Supara


 Every Bishkek citizen, inviting you to visit his or her country, will proudly note it only takes half an hour to reach the mountains from the heart of the city. ‘To the real mountains! Tall and harsh! Not any hills!’

And it is true. is stunning how fast the landscape changes as we head south from the Kyrgyz capital Bishkek; how fast the air becomes cleaner, purer. It is so near to Bishkek, yet this is one of the country’s best mountain drives. The road here winds through the hills, revealing a new view, a new layer of mountains with every turn. It eventually leads to an instantly adorable resort at Chunkurchak gorge, Supara. 

supara

Supara, now three years in existence, has eighteen yurt-shaped cottages, and a number of smaller, traditional Kyrgyz shacks, or ‘beshik’. There is only one view from every room: the sight of mountains, abundantly covered with conifers, a horizon consisting of layers of varying height, snowiness and severity of mountain peaks.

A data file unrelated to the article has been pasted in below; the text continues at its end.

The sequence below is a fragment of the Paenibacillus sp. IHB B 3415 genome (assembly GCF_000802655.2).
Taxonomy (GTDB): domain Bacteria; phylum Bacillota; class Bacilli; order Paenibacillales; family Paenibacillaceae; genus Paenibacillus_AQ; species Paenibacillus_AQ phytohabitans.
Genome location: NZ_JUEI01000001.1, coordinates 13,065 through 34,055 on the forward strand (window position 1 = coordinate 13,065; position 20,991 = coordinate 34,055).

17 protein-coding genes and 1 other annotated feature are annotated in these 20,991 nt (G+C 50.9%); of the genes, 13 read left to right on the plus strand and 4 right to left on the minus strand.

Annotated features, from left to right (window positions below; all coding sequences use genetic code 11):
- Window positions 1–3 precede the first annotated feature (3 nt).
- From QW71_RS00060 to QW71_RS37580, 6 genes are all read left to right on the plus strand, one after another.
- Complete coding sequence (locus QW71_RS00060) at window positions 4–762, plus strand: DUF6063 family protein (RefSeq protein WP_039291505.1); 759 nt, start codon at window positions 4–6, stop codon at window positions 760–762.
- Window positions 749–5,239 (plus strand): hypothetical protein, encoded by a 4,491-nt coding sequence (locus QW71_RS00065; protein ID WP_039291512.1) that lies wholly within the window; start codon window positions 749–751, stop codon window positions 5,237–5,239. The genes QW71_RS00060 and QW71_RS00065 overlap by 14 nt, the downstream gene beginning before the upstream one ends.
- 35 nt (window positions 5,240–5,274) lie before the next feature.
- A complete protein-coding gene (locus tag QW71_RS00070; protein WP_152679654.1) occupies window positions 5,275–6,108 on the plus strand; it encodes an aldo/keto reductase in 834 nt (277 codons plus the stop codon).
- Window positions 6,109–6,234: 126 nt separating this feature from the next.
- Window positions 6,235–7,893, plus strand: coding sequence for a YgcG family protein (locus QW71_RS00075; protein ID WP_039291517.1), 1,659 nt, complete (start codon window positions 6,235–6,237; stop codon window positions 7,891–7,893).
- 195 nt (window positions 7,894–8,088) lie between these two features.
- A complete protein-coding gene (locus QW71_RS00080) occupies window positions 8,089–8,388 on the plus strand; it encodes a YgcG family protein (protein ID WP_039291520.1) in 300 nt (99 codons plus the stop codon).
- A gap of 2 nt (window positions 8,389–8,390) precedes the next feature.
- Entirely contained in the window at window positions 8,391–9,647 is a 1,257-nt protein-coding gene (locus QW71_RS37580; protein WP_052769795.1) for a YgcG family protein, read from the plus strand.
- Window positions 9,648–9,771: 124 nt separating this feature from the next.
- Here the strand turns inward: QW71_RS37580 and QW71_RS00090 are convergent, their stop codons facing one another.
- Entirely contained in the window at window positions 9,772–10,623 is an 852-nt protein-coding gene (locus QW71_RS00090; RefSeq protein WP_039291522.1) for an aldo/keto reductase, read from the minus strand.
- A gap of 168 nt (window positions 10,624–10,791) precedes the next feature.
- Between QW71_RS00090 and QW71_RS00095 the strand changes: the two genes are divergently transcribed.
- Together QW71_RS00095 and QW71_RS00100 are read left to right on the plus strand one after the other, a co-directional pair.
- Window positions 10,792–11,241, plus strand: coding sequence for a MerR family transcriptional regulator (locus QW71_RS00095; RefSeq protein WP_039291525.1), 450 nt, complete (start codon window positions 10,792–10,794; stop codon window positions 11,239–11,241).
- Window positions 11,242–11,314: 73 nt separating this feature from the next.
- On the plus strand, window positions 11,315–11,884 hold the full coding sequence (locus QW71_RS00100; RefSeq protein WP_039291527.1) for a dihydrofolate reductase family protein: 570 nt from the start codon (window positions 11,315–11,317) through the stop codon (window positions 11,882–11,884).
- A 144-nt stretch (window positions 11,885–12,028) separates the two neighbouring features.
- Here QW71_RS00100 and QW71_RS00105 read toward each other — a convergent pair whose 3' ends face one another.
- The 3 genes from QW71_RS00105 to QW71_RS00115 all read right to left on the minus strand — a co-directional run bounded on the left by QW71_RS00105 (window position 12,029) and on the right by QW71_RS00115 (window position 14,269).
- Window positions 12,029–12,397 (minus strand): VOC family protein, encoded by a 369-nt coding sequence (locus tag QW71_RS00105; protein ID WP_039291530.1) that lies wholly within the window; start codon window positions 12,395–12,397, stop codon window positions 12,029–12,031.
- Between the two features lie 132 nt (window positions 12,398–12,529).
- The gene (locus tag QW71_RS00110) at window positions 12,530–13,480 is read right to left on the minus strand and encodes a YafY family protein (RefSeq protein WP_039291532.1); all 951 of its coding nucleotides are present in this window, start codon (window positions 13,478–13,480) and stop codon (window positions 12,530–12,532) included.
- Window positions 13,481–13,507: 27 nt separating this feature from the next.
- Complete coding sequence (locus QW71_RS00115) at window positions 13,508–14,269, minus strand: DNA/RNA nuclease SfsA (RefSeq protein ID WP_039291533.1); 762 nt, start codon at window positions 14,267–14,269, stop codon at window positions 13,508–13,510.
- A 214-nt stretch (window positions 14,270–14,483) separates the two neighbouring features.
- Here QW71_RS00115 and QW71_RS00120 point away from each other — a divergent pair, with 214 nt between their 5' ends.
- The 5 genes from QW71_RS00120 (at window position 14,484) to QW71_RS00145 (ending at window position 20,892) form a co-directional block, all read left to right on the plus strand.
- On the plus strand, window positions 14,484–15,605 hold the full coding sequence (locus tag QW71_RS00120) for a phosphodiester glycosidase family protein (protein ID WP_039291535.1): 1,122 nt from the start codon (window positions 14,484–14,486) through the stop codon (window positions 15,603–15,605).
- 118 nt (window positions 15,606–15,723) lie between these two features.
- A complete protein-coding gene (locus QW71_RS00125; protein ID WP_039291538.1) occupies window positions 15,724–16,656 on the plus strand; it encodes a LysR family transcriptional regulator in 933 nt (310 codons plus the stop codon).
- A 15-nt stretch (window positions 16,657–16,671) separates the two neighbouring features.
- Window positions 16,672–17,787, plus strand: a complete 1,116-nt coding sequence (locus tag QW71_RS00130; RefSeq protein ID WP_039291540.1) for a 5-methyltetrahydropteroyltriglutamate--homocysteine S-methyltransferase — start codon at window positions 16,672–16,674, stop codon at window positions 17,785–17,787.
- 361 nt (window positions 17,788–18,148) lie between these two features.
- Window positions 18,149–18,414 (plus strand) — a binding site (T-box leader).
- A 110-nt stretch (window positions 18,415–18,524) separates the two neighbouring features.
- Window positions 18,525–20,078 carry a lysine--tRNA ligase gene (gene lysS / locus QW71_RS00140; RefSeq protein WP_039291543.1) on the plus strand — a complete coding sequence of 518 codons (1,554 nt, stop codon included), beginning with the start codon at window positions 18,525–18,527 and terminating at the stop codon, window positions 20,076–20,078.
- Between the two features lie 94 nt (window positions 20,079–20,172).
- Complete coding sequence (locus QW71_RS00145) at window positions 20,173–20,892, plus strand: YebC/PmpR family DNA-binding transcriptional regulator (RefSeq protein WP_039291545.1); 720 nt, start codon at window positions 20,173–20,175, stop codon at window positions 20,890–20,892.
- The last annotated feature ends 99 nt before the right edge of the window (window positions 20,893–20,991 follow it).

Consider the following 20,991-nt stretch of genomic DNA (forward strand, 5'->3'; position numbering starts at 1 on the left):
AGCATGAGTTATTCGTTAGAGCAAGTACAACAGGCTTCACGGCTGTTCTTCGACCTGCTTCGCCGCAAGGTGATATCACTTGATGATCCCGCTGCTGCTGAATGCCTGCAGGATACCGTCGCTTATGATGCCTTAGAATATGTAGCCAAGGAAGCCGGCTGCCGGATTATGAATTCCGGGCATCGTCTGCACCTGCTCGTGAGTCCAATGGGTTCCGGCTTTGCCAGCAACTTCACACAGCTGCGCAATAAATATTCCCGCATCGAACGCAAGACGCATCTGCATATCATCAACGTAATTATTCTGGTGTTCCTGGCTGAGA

The Supara restaurant serves real nomadic fares, well-cooked and tasty: our favourite are zhukka, a milk soup with slices of thin old bread and ‘dressed’ with melted butter - a pure example of a fast, minimalistic and very nutritious nomadic cuisine. And Talkan, made of crushed wheat and barley, melted butter and honey, and here served covered in dark chocolate, or in the form of ice-cream, with added fresh cream.

Depending on the season, there is much to do at Supara: horseback riding, exploring the surroundings with a local guide, hearing a manaschi recite the world’s oldest oral poem, or simply siting back and enjoying the view, from your own cottage, of the majestic mountains. 

Your only neighbours will be a few shepherds in the valley below. 

supara